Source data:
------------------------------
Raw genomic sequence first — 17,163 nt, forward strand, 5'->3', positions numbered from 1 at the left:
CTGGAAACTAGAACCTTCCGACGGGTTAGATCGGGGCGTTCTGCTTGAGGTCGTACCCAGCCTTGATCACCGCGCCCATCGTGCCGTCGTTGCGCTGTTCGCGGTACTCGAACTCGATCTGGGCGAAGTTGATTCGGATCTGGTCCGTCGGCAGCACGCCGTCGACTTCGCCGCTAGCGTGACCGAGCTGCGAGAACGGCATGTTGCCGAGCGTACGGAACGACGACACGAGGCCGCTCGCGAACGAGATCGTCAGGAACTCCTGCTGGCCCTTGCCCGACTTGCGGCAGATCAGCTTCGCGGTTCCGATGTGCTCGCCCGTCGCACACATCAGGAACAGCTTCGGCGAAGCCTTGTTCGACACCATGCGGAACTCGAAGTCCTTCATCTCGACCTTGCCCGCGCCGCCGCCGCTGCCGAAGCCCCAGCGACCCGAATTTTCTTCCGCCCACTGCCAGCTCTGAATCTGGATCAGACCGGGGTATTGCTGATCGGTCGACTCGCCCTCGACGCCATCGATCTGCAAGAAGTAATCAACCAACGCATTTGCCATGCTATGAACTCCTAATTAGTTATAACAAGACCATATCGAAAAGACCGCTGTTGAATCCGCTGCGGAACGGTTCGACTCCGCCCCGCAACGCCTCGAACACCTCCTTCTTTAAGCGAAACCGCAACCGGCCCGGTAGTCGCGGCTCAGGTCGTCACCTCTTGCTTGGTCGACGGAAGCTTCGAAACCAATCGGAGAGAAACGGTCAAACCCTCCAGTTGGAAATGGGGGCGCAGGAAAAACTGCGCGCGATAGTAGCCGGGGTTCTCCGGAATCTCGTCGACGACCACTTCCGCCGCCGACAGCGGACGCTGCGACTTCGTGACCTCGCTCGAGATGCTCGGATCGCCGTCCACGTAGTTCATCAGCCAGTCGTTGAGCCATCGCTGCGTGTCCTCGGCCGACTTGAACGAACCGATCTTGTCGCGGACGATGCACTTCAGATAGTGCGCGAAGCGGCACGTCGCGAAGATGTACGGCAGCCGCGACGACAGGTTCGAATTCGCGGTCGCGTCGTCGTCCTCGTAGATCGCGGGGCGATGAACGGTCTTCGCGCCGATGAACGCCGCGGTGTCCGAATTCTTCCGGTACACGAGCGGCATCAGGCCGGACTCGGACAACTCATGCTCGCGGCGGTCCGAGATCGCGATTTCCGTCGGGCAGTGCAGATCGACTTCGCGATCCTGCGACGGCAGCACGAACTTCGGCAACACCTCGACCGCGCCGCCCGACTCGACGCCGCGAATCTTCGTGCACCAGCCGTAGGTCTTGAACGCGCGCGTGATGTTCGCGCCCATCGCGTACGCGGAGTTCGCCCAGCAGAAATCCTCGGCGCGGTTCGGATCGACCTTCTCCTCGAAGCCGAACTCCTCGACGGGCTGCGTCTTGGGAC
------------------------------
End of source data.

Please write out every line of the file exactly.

Raw genomic sequence first — 17,163 nt, forward strand, 5'->3', positions numbered from 1 at the left:
CTGGAAACTAGAACCTTCCGACGGGTTAGATCGGGGCGTTCTGCTTGAGGTCGTACCCAGCCTTGATCACCGCGCCCATCGTGCCGTCGTTGCGCTGTTCGCGGTACTCGAACTCGATCTGGGCGAAGTTGATTCGGATCTGGTCCGTCGGCAGCACGCCGTCGACTTCGCCGCTAGCGTGACCGAGCTGCGAGAACGGCATGTTGCCGAGCGTACGGAACGACGACACGAGGCCGCTCGCGAACGAGATCGTCAGGAACTCCTGCTGGCCCTTGCCCGACTTGCGGCAGATCAGCTTCGCGGTTCCGATGTGCTCGCCCGTCGCACACATCAGGAACAGCTTCGGCGAAGCCTTGTTCGACACCATGCGGAACTCGAAGTCCTTCATCTCGACCTTGCCCGCGCCGCCGCCGCTGCCGAAGCCCCAGCGACCCGAATTTTCTTCCGCCCACTGCCAGCTCTGAATCTGGATCAGACCGGGGTATTGCTGATCGGTCGACTCGCCCTCGACGCCATCGATCTGCAAGAAGTAATCAACCAACGCATTTGCCATGCTATGAACTCCTAATTAGTTATAACAAGACCATATCGAAAAGACCGCTGTTGAATCCGCTGCGGAACGGTTCGACTCCGCCCCGCAACGCCTCGAACACCTCCTTCTTTAAGCGAAACCGCAACCGGCCCGGTAGTCGCGGCTCAGGTCGTCACCTCTTGCTTGGTCGACGGAAGCTTCGAAACCAATCGGAGAGAAACGGTCAAACCCTCCAGTTGGAAATGGGGGCGCAGGAAAAACTGCGCGCGATAGTAGCCGGGGTTCTCCGGAATCTCGTCGACGACCACTTCCGCCGCCGACAGCGGACGCTGCGACTTCGTGACCTCGCTCGAGATGCTCGGATCGCCGTCCACGTAGTTCATCAGCCAGTCGTTGAGCCATCGCTGCGTGTCCTCGGCCGACTTGAACGAACCGATCTTGTCGCGGACGATGCACTTCAGATAGTGCGCGAAGCGGCACGTCGCGAAGATGTACGGCAGCCGCGACGACAGGTTCGAATTCGCGGTCGCGTCGTCGTCCTCGTAGATCGCGGGGCGATGAACGGTCTTCGCGCCGATGAACGCCGCGGTGTCCGAATTCTTCCGGTACACGAGCGGCATCAGGCCGGACTCGGACAACTCATGCTCGCGGCGGTCCGAGATCGCGATTTCCGTCGGGCAGTGCAGATCGACTTCGCGATCCTGCGACGGCAGCACGAACTTCGGCAACACCTCGACCGCGCCGCCCGACTCGACGCCGCGAATCTTCGTGCACCAGCCGTAGGTCTTGAACGCGCGCGTGATGTTCGCGCCCATCGCGTACGCGGAGTTCGCCCAGCAGAAATCCTCGGCGCGGTTCGGATCGACCTTCTCCTCGAAGCCGAACTCCTCGACGGGCTGCGTCTTGGGAC